Sign in to follow this  
Followers 0
bobs

Joint farmland ownership

7 posts in this topic

Two relatives own 200 acres of undivided farmland (each owns 100 acres) that is worked by a single farmer, with a single lease that specifies that rent checks are to be mailed to each owner annually. 

 

1)  If one owner dies without a Will, will his property be sold by probate court?  If so, will this prevent the living owner from receiving his own rent check?

 

2)  If one owner dies with a Will, will the status of his property be determined by probate court?, and will this potentially interrupt the living owner from receiving his own rent check?

Share this post


Link to post
Share on other sites

Can't answer the questions without knowing how the land is held by the two owners.  

 

If the property is held by them as "tenants in common" the interest in the property of the first of the owners to die will go to his or her heirs if there is no will or to the beneficiary named in his or her will.  

 

If the property is owned by them as "joint tenants with right of survivorship"* or, if they are married to one another "tenants by the entireties", the full ownership of the property will pass to the tenant living longest. 

 

So, you need to find out exactly how the property is owned.

 

If you inherited the property it is probably owned as tenants in common.

 

So, the question is, how does the deed to the property read?  The probate court only determines who owns the property.  The owners determine whether to sell it or not.

 

*Note that in some jurisdictions. ownership simply as "joint tenants" will be considered as tenancy in common unless the magic words "with right of survivorship" are appended.

Share this post


Link to post
Share on other sites

Thank you...that is very helpful.  The property is held as "tenants in common".  The remaining question would be if the living owner would still receive his rent check on time, assuming the lease does not deal with death of one owner.

Appreciate your help!

Share this post


Link to post
Share on other sites

The checks should be written: one to the living owner and one to the estate of the deceased owner.  The death of one of the owners doesn't affect the obligation of the lessee to pay for the lease.

Share this post


Link to post
Share on other sites
1 hour ago, bobs said:

Two relatives own 200 acres of undivided farmland (each owns 100 acres)

 

If they own undivided interests, then the statement that "each owns 100 acres" isn't correct.  That's what "undivided" means in this context.

 

 

1 hour ago, bobs said:

If one owner dies without a Will, will his property be sold by probate court?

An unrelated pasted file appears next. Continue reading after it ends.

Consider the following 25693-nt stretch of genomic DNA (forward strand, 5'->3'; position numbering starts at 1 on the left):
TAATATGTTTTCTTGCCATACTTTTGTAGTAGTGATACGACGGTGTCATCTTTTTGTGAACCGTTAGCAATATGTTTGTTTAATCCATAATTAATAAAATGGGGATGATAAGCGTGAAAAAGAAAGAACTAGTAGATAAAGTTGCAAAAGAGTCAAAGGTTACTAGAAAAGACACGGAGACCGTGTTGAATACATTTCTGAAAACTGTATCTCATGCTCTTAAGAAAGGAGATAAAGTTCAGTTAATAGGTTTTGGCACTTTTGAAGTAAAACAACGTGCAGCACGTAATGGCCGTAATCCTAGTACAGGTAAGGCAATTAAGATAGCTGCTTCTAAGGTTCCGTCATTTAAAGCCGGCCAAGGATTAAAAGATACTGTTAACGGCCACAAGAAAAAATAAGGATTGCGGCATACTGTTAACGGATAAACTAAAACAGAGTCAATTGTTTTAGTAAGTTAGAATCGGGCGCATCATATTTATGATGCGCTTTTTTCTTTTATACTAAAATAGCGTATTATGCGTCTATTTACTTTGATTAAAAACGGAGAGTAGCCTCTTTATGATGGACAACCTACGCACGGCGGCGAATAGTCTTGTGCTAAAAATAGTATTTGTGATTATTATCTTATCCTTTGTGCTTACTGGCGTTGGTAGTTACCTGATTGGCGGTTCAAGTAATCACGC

The reference to "his property" doesn't entirely make sense given your reference to the two owners holding undivided interests (see my question above).  Also, the probate court might order property to be sold or the sale of property may be necessary because of the probate process, but the court would never sell anyone's property itself.  Whether the sale of any portion of the property that is the subject of this discussion might become necessary isn't something we can answer without a lot more information.

 

 

1 hour ago, bobs said:

If one owner dies with a Will, will the status of his property be determined by probate court?

 

I'm not sure what you mean by "status of his property."  Nor is it clear why you think it matters if the owner dies with or without a will.  Since you've told us that the two owners own the property as tenants in common, when one of the owners dies, his interest in the property will become part of his estate (whether or not he has a will).  What happens after that is impossible to predict.  The process of administering an estate generally looks like this:  (1) the executor/administrator/personal representative (I'll use "executor" going forward) of the estate gets appointed; (2) the executor identifies and takes control of assets of the estate; (3) the executor identifies estate debt; (4) the executor liquidates estate assets to the extent necessary to pay estate debt; and (4) the executor distributes anything that's left to the beneficiaries identified in the will or the heir(s) under the law of intestate succession (i.e., the law that says who gets what when a person dies without a will).

 

 

1 hour ago, bobs said:

will this potentially interrupt the living owner from receiving his own rent check?

 

No reason why it should, but we obviously haven't read the lease and are dealing with an incomplete hypothetical.

 

 

30 minutes ago, bobs said:

The remaining question would be if the living owner would still receive his rent check on time, assuming the lease does not deal with death of one owner.

 

Again, no reason why the death of one owner should have any impact on the surviving owner receiving his lease payment.  Of course, again, we haven't read the lease or any other relevant documents.

Share this post


Link to post
Share on other sites

Thank you...good information.  I think we will soon subdivide the land (will have separate real estate tax payments, and can avoid a three-way rent negotiation).  Also we'll look closely at the lease verbiage.

Share this post


Link to post
Share on other sites

Create an account or sign in to comment

You need to be a member in order to leave a comment

Create an account

Sign up for a new account in our community. It's easy!


Register a new account

Sign in

Already have an account? Sign in here.


Sign In Now
Sign in to follow this  
Followers 0